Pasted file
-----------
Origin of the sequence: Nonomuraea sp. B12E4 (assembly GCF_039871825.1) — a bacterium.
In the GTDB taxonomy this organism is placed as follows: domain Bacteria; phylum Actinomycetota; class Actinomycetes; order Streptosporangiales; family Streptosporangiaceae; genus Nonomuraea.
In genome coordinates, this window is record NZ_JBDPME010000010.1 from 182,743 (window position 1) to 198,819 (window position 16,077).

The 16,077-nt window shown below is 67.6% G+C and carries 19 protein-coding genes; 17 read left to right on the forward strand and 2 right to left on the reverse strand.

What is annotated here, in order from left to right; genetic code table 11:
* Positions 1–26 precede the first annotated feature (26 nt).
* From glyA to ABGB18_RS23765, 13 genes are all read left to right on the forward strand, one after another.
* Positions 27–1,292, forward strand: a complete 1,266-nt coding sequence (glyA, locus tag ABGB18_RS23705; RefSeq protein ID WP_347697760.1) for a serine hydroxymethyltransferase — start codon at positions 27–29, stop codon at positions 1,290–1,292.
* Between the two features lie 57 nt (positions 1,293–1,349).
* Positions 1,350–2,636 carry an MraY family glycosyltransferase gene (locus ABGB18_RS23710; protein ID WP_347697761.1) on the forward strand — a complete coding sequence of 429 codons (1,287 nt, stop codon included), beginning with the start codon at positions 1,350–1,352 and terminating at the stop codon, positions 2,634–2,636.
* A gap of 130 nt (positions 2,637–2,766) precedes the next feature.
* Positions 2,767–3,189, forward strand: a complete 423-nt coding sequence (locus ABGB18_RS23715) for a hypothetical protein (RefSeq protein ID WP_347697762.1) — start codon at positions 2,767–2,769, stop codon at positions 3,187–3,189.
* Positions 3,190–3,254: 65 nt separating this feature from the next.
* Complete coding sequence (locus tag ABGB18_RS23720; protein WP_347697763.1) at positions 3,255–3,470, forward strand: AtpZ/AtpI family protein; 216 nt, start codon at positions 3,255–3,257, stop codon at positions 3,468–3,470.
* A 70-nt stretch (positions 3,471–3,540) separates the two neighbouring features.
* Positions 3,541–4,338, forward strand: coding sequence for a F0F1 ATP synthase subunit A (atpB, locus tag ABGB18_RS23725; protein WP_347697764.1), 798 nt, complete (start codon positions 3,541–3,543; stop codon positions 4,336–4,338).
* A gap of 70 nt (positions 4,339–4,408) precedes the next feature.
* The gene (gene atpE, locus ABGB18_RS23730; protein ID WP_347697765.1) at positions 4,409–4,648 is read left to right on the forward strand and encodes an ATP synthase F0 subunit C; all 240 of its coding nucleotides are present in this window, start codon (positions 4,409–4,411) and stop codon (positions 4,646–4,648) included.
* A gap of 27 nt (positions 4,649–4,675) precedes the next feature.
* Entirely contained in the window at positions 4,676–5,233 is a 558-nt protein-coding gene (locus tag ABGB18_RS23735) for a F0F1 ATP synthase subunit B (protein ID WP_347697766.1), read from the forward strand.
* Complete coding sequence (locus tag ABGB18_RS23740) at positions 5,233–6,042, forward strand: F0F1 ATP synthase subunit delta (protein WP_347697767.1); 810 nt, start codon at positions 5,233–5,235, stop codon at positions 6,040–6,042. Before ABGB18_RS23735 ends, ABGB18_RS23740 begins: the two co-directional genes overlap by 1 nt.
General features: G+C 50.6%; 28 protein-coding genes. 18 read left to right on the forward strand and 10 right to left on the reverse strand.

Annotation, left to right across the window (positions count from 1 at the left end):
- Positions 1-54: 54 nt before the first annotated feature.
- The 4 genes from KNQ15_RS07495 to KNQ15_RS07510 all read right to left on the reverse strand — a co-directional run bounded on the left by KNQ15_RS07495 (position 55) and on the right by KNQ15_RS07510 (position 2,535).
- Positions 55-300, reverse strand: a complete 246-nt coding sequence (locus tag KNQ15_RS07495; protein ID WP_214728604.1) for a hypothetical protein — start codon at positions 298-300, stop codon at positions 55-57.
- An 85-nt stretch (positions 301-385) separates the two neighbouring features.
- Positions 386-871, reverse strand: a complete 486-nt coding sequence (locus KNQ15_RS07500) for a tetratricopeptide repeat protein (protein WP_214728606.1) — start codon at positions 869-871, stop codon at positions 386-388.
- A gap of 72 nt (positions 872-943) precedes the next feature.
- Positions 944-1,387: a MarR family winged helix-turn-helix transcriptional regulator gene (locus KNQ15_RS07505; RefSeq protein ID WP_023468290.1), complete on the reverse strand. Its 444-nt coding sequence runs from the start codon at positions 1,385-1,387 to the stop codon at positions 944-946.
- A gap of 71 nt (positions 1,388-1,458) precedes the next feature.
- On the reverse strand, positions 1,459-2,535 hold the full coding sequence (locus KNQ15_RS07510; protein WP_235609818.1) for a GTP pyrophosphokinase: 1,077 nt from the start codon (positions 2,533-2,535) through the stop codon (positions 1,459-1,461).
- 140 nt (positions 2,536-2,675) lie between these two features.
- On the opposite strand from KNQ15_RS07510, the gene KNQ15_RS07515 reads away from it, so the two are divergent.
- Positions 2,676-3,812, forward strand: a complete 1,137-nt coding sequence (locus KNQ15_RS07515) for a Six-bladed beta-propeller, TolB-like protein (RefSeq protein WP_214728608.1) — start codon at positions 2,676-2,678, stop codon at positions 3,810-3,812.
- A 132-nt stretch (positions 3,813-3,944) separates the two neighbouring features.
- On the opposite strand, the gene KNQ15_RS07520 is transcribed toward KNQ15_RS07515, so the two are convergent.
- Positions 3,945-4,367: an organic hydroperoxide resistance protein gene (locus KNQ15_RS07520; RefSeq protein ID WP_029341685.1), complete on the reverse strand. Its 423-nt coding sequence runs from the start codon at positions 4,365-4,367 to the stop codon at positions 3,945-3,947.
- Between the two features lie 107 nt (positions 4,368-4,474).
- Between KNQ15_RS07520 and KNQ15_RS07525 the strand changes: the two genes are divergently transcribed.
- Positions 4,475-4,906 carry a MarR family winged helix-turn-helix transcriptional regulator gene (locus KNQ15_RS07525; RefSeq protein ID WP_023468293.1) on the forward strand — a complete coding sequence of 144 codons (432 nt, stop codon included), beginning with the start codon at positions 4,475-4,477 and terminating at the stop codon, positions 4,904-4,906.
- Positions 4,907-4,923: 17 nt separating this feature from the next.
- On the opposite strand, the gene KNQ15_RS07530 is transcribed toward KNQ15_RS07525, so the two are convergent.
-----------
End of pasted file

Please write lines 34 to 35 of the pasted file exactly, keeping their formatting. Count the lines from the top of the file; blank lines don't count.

- On the opposite strand from KNQ15_RS07510, the gene KNQ15_RS07515 reads away from it, so the two are divergent.
- Positions 2,676-3,812, forward strand: a complete 1,137-nt coding sequence (locus KNQ15_RS07515) for a Six-bladed beta-propeller, TolB-like protein (RefSeq protein WP_214728608.1) — start codon at positions 2,676-2,678, stop codon at positions 3,810-3,812.